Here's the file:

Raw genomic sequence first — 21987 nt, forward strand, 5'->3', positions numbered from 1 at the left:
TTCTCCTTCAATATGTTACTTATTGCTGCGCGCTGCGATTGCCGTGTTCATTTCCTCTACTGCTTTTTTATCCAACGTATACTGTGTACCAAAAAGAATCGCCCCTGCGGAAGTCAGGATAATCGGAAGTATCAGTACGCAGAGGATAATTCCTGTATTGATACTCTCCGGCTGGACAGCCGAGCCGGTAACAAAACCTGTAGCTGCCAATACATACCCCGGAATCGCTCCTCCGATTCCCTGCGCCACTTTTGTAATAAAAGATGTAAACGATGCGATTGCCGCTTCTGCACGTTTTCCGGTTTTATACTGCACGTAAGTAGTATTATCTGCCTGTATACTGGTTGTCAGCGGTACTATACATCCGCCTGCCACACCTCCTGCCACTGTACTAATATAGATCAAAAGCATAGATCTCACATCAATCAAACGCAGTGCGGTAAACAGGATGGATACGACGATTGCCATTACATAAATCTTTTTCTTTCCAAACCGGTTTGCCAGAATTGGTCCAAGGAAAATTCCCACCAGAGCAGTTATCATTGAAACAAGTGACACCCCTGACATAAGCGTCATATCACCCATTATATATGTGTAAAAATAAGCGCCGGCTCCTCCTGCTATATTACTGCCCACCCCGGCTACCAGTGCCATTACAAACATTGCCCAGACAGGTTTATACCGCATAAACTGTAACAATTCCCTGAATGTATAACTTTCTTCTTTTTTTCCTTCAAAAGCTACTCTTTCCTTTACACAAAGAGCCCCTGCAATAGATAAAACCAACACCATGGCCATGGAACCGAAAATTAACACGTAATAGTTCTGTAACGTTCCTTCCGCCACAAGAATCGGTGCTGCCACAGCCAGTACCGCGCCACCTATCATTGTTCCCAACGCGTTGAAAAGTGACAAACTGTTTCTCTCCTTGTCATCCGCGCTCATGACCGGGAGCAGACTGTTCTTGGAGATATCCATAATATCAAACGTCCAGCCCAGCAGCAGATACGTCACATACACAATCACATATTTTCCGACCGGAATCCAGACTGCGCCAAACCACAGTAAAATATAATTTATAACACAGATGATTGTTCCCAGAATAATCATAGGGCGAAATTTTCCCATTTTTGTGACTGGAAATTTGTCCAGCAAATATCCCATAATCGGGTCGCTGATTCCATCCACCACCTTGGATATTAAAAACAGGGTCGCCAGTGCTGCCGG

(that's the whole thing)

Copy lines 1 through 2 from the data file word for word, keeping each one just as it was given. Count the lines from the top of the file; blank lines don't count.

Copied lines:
Raw genomic sequence first — 21987 nt, forward strand, 5'->3', positions numbered from 1 at the left:
TTCTCCTTCAATATGTTACTTATTGCTGCGCGCTGCGATTGCCGTGTTCATTTCCTCTACTGCTTTTTTATCCAACGTATACTGTGTACCAAAAAGAATCGCCCCTGCGGAAGTCAGGATAATCGGAAGTATCAGTACGCAGAGGATAATTCCTGTATTGATACTCTCCGGCTGGACAGCCGAGCCGGTAACAAAACCTGTAGCTGCCAATACATACCCCGGAATCGCTCCTCCGATTCCCTGCGCCACTTTTGTAATAAAAGATGTAAACGATGCGATTGCCGCTTCTGCACGTTTTCCGGTTTTATACTGCACGTAAGTAGTATTATCTGCCTGTATACTGGTTGTCAGCGGTACTATACATCCGCCTGCCACACCTCCTGCCACTGTACTAATATAGATCAAAAGCATAGATCTCACATCAATCAAACGCAGTGCGGTAAACAGGATGGATACGACGATTGCCATTACATAAATCTTTTTCTTTCCAAACCGGTTTGCCAGAATTGGTCCAAGGAAAATTCCCACCAGAGCAGTTATCATTGAAACAAGTGACACCCCTGACATAAGCGTCATATCACCCATTATATATGTGTAAAAATAAGCGCCGGCTCCTCCTGCTATATTACTGCCCACCCCGGCTACCAGTGCCATTACAAACATTGCCCAGACAGGTTTATACCGCATAAACTGTAACAATTCCCTGAATGTATAACTTTCTTCTTTTTTTCCTTCAAAAGCTACTCTTTCCTTTACACAAAGAGCCCCTGCAATAGATAAAACCAACACCATGGCCATGGAACCGAAAATTAACACGTAATAGTTCTGTAACGTTCCTTCCGCCACAAGAATCGGTGCTGCCACAGCCAGTACCGCGCCACCTATCATTGTTCCCAACGCGTTGAAAAGTGACAAACTGTTTCTCTCCTTGTCATCCGCGCTCATGACCGGGAGCAGACTGTTCTTGGAGATATCCATAATATCAAACGTCCAGCCCAGCAGCAGATACGTCACATACACAATCACATATTTTCCGACCGGAATCCAGACTGCGCCAAACCACAGTAAAATATAATTTATAACACAGATGATTGTTCCCAGAATAATCATAGGGCGAAATTTTCCCATTTTTGTGACTGGAAATTTGTCCAGCAAATATCCCATAATCGGGTCGCTGATTCCATCCACCACCTTGGATATTAAAAACAGGGTCGCCAGTGCTGCCGG